If you are physically dependent on crack cocaine, it doesn’t have to mean you are an addict…but you are playing with fire. Here is what physical addiction to crack looks like and how what you can do about it.
Treatment and rehabilitation options for crack addiction, plus learn how to help a crack addict. More here.
Treatment for crack addiction is necessary to prevent future health problems, additional costs to the family economic and to society, broken relationships with friends and family, job loss, and other life complications. Who seeks and needs addiction treatment help for crack addiction problem? Learn more in this infographic.
Crack detox symptoms start within a few hours after the last use, and can last for weeks and even months on end. What is crack detoxification like? Can you detox from crack cocaine safely? More, here.
The U.S. National Survey on Drug Use and Health has found that about 8.6 million citizens aged 12+ have admitted to using crack. But, what does the typical person using crack cocaine look like? This infographic is based on trusted governmental statistics and can answer your questions. Check it out!
Crack is super addictive! A 28 day stay in rehab is the bare minimum for most people. In fact, some patients may be asked to stay in rehabilitation programs for crack for 3 months, or more. Learn more about the factors that lead to rehab duration, here.
Is cold turkey withdrawal from crack always advised? We review the steps you can take to safely stop taking crack here.
The best way to stop using crack is with medical supervision, so that you can receive the psycho-emotional support that you need. More on how to stop using and avoiding relapse here.
Crack detox is most severe in the first week after last use. But psychological withdrawal symptoms may persist for weeks and even months after cessation. A clear picture of what to expect during crack detox here.
Yes, you can get addicted to crack. In fact, crack is HIGHLY addictive as a result of euphoric effect and short half-life. More on the addictive properties of crack here.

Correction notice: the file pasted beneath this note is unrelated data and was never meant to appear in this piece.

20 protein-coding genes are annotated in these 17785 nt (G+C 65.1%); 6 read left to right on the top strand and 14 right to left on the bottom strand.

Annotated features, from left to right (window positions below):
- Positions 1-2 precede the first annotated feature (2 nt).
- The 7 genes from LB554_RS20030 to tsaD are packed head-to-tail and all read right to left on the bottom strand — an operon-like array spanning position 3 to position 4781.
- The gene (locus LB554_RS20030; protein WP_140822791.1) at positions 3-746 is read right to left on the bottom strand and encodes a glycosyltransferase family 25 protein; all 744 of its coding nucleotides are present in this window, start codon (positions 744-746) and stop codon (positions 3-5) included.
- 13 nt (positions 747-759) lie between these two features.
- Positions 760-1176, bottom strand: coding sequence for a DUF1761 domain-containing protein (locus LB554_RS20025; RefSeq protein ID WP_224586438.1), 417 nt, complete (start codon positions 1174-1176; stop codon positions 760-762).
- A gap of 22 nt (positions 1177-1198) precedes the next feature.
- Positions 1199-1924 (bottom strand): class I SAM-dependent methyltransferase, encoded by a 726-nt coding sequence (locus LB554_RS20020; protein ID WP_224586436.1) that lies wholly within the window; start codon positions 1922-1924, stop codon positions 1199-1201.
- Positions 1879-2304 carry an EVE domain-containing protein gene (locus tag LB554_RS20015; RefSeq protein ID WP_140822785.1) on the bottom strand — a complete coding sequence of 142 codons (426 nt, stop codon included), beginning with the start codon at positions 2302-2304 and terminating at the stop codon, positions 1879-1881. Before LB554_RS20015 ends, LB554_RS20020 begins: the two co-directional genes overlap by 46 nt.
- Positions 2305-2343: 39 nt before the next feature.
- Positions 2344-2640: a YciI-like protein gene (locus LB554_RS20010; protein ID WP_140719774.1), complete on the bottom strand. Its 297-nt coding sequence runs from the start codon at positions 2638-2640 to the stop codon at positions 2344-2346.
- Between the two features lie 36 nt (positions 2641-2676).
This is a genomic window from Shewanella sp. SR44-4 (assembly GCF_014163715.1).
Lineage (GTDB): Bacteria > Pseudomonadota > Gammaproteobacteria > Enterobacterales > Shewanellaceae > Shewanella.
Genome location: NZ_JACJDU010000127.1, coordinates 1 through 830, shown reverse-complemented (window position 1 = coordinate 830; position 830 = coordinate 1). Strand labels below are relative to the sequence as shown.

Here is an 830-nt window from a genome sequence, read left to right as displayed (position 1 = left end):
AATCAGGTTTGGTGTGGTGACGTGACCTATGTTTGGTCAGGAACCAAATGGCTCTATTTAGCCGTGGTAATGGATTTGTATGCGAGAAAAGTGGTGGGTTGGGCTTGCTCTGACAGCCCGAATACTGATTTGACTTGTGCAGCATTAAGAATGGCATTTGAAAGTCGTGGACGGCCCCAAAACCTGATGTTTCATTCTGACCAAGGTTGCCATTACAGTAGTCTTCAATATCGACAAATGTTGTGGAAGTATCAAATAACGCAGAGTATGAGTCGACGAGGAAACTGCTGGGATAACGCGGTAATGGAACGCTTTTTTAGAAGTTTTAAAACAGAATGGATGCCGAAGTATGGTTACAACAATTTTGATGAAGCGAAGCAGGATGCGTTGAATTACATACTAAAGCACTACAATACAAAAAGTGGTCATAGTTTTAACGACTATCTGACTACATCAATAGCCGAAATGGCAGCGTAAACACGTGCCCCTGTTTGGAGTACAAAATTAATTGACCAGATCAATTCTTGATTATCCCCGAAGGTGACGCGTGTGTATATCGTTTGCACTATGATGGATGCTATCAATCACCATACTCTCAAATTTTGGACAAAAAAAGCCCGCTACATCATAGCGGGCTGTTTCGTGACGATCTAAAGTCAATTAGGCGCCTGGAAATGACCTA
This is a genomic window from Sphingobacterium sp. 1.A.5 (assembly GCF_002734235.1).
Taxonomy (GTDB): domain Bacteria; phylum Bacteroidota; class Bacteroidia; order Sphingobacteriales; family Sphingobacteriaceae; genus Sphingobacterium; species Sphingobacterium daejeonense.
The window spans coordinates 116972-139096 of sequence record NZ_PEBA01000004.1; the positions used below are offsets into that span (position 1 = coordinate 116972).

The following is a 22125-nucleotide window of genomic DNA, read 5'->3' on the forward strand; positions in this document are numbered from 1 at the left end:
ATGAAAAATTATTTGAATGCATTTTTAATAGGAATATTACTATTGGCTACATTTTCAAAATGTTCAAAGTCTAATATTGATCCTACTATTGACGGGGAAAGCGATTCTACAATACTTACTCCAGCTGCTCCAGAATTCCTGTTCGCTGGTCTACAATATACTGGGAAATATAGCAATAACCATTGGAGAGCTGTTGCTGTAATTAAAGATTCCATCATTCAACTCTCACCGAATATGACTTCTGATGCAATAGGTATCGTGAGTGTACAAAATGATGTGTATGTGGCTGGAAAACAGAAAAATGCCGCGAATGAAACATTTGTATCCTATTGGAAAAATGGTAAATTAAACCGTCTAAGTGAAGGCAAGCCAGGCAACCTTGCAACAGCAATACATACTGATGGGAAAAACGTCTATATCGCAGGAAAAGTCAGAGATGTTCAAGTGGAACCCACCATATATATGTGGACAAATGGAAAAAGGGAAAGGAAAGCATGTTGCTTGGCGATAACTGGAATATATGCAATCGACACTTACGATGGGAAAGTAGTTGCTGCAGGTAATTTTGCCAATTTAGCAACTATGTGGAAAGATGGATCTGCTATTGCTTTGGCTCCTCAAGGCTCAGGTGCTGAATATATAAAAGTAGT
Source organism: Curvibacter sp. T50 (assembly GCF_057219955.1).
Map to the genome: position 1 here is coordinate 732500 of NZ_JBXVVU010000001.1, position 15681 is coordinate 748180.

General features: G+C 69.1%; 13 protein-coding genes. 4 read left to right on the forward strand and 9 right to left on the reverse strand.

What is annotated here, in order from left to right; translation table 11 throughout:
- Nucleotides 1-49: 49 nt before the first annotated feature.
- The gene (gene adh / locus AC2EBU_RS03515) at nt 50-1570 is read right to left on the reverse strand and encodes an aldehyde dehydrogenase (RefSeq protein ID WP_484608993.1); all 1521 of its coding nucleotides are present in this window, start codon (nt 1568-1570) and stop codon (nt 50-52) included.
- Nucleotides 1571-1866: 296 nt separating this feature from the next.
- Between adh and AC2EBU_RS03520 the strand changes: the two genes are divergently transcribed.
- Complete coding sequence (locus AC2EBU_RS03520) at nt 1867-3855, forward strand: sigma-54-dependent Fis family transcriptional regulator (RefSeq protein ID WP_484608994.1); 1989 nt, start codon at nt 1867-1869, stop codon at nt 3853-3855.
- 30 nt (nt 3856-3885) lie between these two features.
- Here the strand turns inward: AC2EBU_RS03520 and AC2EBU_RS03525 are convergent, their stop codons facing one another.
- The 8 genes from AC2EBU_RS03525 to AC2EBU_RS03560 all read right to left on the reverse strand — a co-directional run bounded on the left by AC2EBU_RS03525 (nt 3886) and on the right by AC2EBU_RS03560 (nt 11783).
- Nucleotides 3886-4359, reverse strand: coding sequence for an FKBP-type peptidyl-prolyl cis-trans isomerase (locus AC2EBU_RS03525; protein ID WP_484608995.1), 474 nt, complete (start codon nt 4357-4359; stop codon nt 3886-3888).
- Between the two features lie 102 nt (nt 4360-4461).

What is crack?
Crack, the freebase form of cocaine, is created when cocaine is mixed with water and other solvents (mostly sodium bicarbonate, ammonium bicarbonate, and ammonium carbonate). After mixing, crack cocaine is then cooked into a hard, rock form.
Typically, crack is used by smoking it through a glass pipe. This way, it is quickly absorbed into the blood stream and reaches the brain in a matter of seconds. However, crack can also be injected intravenously directly into the blood system. Users also snort crack, since it affects the brain and the central nervous system (CNS) and produces a quick high when nasally insufflated. However, because there is no way to know how much of the drug is actually contained in any single batch of crack, and using crack can quickly lead to toxic overdose and serious consequences.
Why do people use crack?
People use crack because of the relatively low-cost and the extreme high that results from using it. In fact, crack has become one of the most widely abused drugs in the United States. The “high” crack offers only lasts a few solid minutes, so usually people abuse crack progressively, in order to prolong the effects of the drug. This is also why crack is so addictive.
Crack affects the body as a whole. It changes the brain chemistry by stimulating the release of dopamine in the body. After inhaling crack, users experience an instant rush that can last for a period of minutes. Euphoric effect is then followed by a “crash” that drives them to crave the drug and compulsively use more. As a result, users can experience euphoria and supreme confidence as well as extreme paranoia.
A list of common side effects associated with crack use include:
- aggressive outbursts
- extreme euphoria
- increased blood pressure
- increased energy
- loss of appetite
- loss of sexual ability
- strain on the heart
- sudden heart attack or stroke
- violent behavior
Excessive crack users can also experience formication, nicknamed the “cocaine bugs” or “coke bugs”. Other negative side effects of crack use include:
- broken interpersonal relationships
- financial crisis
Crack also influences pregnant crack users and their babies. During the prenatal period, crack cocaine can increase the risk of miscarriage, trigger pre-term labor, or impair an infants’ normal growth. Babies exposed to crack cocaine have low birth weight which can result in death. After birth, if a mother continues using crack, it will be present in her milk and breastfeeding is not recommended.
Is crack addictive?
Yes, crack is addictive. In fact, crack is a highly potent, very powerful stimulant drug; it is known to be more powerful, cause physical dependence faster and to be far more dangerous than powder cocaine. Crack abuse leads to crack addiction very quickly, and the reason is the drugs’ strong potential to cause physical and psychological dependence. Actually, addiction can develop after one single use, or after just a few uses of crack.
Crack addiction is a state of captivity. The drug takes control over a user’s life, making it very difficult to stop. Cravings to smoke crack can dominate the psyche and all daily activities can become directed towards obtaining and using the drug.
To learn more about crack cocaine, feel free to explore the following topics: